Modern Russian Political Media Communication: Cliché In The Cognitive And Discursive Aspects


The article examines the features of modern Russian political media communication in the cognitive and discursive aspects. Such concepts as "cliché", "language stamp" and "stamp of consciousness" are revealed. The essence of cliched thinking, linguistic consciousness and individual speech behaviour in modern Russian political media communication are described. The purpose of the study is to establish the specificity of cliche realization in the modern political media discourse in the cognitive and discursive aspects. The functional potential of the cliché is determined. The following main functions of cliches in the modern political media discourse are distinguished: 1) social, 2) mobilization, 3) propaganda, 4) identification, 5) psychological functions. It was established that the functional potential of the cliché has a strong effect in political media communication. The main methods of research are the descriptive-comparative method, the cognitive and discourse analyses, the method of defining, lexical and semantical, stylistic and emotive analyses. For modern communicative political media studies, the question of how information is created, stored, and used and effectively affects the addressee in mass media discourse in various linguistic cultures is recognized as relevant.

Keywords: Cognitive-discursive aspect of communication, cliche, language stamp, Russian political media discourse, stamp of consciousness, slogan


The last decades of the 20th and 21st centuries demonstrate transformational processes in Russian politics (Boeva-Omelechko et al., 2019; Zheltukhina et al., 2020), which concern not only the political system, but also political discourse. In modern political media communication, the effect of the addressee on the addressee is to attract the attention of the addressee (Mironova, 2001), as well as to encourage him to purchase the advertised goods voting, i.e., “buy” a politician or political party. This is due to the numerous uses of cliches, their repetition, as well as the change in the most famous cliched phrases. At the end of the 20th century and in the 21st century, the political language of the media is distinguished by the increasing activity of using clichés in order to have an influence on the consciousness of the electorate addressee. Following Krasnykh (1998), we will give definitions to the main concepts: "cliché", "language stamp" and "stamp of consciousness".

Cliche is understood as a ready-made speech formula that regularly appears in certain repeated speech situations (Dridze, 1972), which is an insufficiently exposed complex sign (Sorokin, 1978) due to the possession of signs of insufficiency.

The language stamp is interpreted as a language cliché as an excessively exposed complex sign (Sorokin, 1978) due to the presence of features of completeness, which for some reason lost its primary information load to the interpreter, which became dysfunctional (Dridze, 1972). At the same time, it must be emphasized that the language stamp is recognized as a linguistic phenomenon, and the speech stamp is recognized as a psychological phenomenon (Prokhorov, 1996).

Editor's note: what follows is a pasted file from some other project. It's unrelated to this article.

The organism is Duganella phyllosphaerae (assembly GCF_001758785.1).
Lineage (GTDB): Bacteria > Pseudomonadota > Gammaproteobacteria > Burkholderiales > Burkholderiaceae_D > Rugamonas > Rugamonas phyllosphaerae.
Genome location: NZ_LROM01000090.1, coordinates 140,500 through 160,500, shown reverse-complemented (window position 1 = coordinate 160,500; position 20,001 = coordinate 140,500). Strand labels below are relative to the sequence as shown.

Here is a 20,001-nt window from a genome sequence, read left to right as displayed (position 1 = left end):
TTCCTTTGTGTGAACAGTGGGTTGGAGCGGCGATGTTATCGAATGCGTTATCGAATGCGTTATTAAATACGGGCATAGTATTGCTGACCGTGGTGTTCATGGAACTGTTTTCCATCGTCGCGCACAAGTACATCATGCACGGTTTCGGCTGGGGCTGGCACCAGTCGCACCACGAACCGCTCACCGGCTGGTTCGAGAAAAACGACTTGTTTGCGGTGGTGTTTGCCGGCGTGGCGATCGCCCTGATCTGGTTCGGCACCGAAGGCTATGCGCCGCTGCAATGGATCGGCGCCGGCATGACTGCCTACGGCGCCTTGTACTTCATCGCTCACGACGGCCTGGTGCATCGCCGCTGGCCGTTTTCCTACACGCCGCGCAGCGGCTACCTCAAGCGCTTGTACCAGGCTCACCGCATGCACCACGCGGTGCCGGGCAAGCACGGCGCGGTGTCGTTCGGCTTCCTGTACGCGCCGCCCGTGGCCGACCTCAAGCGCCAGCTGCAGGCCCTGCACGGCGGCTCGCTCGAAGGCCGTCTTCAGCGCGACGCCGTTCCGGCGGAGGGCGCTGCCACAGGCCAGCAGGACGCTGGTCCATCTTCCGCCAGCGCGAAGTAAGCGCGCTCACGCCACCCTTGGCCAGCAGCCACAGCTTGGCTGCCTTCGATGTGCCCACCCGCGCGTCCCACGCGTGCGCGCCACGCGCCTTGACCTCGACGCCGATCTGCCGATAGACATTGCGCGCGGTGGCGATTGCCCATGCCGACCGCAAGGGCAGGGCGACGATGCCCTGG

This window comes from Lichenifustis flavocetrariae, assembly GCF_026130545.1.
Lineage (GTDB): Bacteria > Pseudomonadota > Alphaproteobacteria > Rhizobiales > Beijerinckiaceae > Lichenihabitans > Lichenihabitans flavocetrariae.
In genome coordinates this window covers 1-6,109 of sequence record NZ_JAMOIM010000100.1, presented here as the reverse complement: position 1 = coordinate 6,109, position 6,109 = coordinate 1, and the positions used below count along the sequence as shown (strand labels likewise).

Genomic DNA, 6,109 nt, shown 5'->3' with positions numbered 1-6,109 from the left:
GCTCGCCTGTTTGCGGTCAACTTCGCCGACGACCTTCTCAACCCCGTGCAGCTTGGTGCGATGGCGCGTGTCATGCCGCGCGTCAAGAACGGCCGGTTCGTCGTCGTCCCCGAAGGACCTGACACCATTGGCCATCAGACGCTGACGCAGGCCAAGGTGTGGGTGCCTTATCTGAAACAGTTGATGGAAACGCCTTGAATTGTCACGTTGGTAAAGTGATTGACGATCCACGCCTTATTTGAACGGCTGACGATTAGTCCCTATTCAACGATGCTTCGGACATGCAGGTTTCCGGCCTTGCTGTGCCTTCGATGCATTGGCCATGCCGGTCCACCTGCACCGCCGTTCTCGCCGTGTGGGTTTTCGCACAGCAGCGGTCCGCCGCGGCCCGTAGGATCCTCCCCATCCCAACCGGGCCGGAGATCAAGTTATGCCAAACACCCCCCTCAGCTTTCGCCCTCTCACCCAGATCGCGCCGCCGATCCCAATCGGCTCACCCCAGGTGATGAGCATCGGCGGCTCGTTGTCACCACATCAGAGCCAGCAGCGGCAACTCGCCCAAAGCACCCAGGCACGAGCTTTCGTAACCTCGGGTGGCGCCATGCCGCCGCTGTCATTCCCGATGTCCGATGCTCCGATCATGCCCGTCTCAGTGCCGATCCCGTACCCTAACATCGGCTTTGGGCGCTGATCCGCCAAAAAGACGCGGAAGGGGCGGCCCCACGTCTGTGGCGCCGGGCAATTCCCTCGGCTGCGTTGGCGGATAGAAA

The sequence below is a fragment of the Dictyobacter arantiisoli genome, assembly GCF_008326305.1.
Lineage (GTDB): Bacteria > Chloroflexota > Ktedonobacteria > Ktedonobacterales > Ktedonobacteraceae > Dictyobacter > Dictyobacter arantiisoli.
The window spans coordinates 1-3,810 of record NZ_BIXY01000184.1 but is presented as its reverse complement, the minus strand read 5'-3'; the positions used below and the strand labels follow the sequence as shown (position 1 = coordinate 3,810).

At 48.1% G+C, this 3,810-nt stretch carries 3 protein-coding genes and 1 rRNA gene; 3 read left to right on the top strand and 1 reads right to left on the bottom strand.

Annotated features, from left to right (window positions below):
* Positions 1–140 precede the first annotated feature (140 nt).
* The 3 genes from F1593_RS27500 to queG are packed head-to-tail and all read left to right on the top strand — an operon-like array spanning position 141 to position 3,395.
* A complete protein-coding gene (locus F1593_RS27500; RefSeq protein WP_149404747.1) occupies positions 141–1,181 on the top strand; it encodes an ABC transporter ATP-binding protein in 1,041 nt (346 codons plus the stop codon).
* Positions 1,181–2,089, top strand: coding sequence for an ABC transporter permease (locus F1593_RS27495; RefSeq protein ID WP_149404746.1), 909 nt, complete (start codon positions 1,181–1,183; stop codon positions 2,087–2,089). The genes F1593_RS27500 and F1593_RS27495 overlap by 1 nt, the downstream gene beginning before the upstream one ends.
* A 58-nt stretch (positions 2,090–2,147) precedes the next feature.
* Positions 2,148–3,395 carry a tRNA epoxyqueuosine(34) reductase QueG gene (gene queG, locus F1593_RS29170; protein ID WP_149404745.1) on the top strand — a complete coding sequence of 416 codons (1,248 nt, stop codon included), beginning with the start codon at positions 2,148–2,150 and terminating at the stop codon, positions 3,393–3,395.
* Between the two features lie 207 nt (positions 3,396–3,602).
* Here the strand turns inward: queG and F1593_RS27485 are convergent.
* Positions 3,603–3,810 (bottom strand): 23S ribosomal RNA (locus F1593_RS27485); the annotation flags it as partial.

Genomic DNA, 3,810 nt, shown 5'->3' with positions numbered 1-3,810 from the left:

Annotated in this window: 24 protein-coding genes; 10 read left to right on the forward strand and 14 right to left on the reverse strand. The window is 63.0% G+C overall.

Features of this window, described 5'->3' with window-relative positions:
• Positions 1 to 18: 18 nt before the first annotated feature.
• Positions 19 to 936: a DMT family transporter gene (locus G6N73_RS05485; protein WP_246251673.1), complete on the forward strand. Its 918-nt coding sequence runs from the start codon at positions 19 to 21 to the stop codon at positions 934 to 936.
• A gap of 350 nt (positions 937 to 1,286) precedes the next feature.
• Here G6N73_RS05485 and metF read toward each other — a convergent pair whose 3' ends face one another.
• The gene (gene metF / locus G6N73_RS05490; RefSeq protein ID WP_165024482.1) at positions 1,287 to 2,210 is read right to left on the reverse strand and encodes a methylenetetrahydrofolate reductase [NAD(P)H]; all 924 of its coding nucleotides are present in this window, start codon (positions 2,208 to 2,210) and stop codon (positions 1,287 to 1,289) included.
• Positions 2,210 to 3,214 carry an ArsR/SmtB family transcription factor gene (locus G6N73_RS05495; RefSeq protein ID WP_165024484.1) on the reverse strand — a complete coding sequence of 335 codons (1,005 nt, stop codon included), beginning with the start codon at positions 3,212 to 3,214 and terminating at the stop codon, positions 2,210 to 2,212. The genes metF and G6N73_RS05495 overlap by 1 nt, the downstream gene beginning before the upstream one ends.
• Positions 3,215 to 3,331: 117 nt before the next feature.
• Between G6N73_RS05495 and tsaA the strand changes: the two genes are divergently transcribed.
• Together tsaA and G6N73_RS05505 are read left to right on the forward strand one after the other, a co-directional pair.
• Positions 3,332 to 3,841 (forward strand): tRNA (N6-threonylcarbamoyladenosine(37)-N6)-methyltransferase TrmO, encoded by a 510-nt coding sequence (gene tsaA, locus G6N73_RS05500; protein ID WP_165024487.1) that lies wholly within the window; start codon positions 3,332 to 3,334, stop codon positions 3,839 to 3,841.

The stamp of consciousness is a component of the mental-linguistic complex of a representative of a certain ethnoculture, expressed by various language/speech constructions or not implemented verbally in each situation of communication, correlated with mental stereotypes inherent in a certain culture (Rogers et al., 2013), and serving as a socio-cultural marker of the specifics of speech communication of its representatives (Prokhorov, 1996).

Cliches as traditional speech turns are not only forcibly superimposed on our language activities, but also shape our thinking, behaviour, and emotions in different linguocuptures (Maslova, 2001). Mass media forms the consciousness of the addressee with the help of cliches (Zijderveld, 1979), and in the conditions of modernization of society inevitably generate new cliches.

Problem Statement

Cliche as a cognitive-discursive feature of modern political media communication has received little attention, and requires a detailed study within the framework of political media linguistics.

Research Questions

We need to discuss 3 main research questions.

  • How do we understand the linguistic phenomenon of cliche??
  • Can we find out any functions of cliche in political media texts in Russian political culture?
  • What are the signs of influence effectiveness in political media communication?

Purpose of the Study

Our research is aimed at revealing of the specifics of cliche realization in the modern political media discourse in the cognitive and discursive aspects.

Research Methods

A systemic approach forms the methodological basis of our research. The purpose of the study is achieved by using of the descriptive-comparative method, the cognitive and discourse analyses, the method of defining, lexical and semantical, stylistic and emotive analyses.

Examples of cliches of the Russian political media discourse act as a material of the research.